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Nissan Micra interior, tech and practicality

Comfort and visibility

Between the plush interior decor and the soft suspension, the Micra's generally a comfortable place to spend time. Effort has been taken to reduce the amount of hard plastics you touch and interact with around the cabin, and key touch points on the door panels and centre console have tactically placed soft-touch materials to lift the Micra above many cheaper-feeling rivals.

Visibility on the other hand is only average. The front and side view is fine but, like all rivals in this class, over-the-shoulder visibility is impacted by the thick rollover protection embedded in the rear pillar. Plus, the small rear window means we'd probably search out a mid-range model equipped with rear parking sensors.

Standard equipment

Entry-level Visia trim includes just the bare bones – automatic lights and wipers being the only real hightlight. Visia+ added air conditioning. Neither of these basic trims proved popular with UK buyers so were phased out within a few years of launching.

Acenta is much more common and adds 16-inch alloy wheels, cruise control and a touchscreen infotainment system with Apple CarPlay and Android Auto.

N-Sport adds some visual flair with extra black detailing and larger alloy wheels. You also get part-leather upholstery, a reversing camera and rear parking sensors.

Alternatively, N-Connecta also sits above Acenta adding climate control to the cabin and sat nav to the infotainment system.

Topping the range is Tekna with its own alloy wheel design and part-faux-leather upholstery. You also get an upgraded Bose audio system.

Considering how low Micra prices are on the used market, we'd be tempted to search out a higher-spec N-Sport or Tekna model, since they're not that much more expensive than Visia or Acenta versions with a healthy boost to standard equipment.

Infotainment and audio

The Micra's infotainment system is a single screen mounted in a pod on the dashboard. We like the fact there are physical controls to jump between functions, along with proper knobs for the volume and even track selection – a rare luxury these days!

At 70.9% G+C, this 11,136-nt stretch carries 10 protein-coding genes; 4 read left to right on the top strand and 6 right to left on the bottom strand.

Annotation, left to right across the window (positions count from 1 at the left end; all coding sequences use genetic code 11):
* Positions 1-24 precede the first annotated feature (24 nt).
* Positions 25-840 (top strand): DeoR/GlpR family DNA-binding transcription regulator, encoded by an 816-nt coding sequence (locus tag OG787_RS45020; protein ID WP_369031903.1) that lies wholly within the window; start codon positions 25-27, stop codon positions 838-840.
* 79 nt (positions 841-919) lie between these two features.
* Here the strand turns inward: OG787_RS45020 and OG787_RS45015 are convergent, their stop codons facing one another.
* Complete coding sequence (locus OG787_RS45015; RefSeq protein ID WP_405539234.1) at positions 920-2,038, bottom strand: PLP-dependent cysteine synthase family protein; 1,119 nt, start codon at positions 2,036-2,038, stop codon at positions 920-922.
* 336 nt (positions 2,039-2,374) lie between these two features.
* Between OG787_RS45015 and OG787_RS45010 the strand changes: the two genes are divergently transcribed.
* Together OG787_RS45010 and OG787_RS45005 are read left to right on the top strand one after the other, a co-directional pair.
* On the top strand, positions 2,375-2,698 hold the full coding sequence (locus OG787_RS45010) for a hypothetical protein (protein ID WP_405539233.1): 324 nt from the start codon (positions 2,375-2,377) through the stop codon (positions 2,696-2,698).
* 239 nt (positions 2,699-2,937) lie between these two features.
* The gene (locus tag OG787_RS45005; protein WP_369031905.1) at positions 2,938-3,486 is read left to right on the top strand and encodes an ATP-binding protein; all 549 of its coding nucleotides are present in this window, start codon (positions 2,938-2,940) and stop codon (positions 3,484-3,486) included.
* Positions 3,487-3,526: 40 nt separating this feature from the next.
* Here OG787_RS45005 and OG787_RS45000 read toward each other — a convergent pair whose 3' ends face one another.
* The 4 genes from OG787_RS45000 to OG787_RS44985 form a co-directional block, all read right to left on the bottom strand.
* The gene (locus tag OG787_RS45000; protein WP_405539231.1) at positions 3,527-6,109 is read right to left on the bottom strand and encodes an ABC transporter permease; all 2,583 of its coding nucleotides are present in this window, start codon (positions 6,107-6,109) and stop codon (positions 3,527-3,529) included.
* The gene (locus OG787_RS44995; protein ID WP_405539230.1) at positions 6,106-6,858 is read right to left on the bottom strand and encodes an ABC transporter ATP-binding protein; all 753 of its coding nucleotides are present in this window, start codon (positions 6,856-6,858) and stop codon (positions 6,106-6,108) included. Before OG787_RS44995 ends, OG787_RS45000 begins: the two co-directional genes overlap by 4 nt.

There's enough real estate to read information at a glance and Nissan's resisted the temptation to put a lot of graphical clutter on screen. That said, its responses to inputs are occasionally a little laggy and the built-in sat nav screen looks a bit fussy. You'll be much better off using the standard-fit Apple CarPlay and Android Auto with your preferred mapping app.

Casual listeners won't complain about the standard stereo, but you can get an upgraded Bose unit if you select range-topping Tekna trim.

Rear seat space

This is possibly the Micra's weakest area. Few cars in the small hatchback class offer outstanding rear seat space – other than the Honda Jazz, of course – but, even among its compact competition, the Micra feels tighter than most.

Rear legroom is limited and even small adults in the back will find they're close to bumping the headliner. Sit an adult over six-foot tall in the front and it becomes challenging to use the seat behind them. That means you'll have to ask all your passengers to shuffle around if you want any chance of using the rear seats.

As you'd expect then, the Micra isn't a great choice for carrying kids either. There's not much room to manoeuvre a bulky child seat into its Isofix anchors, and then you're left with even less space to convince your offspring to get buckled up.

Boot space

At 300 litres, the Micra's boot is fairly average for the class, even beating some rivals like the Ford Fiesta on paper. However, in practice, the space isn't as useful as it could be.

The cargo space's length is reasonably good but it's narrower than most rivals, limiting its ability to carry awkwardly shaped objects. You're much better off folding the Micra's rear seats and taking advantage of the more than 1,000-litre space that frees up.

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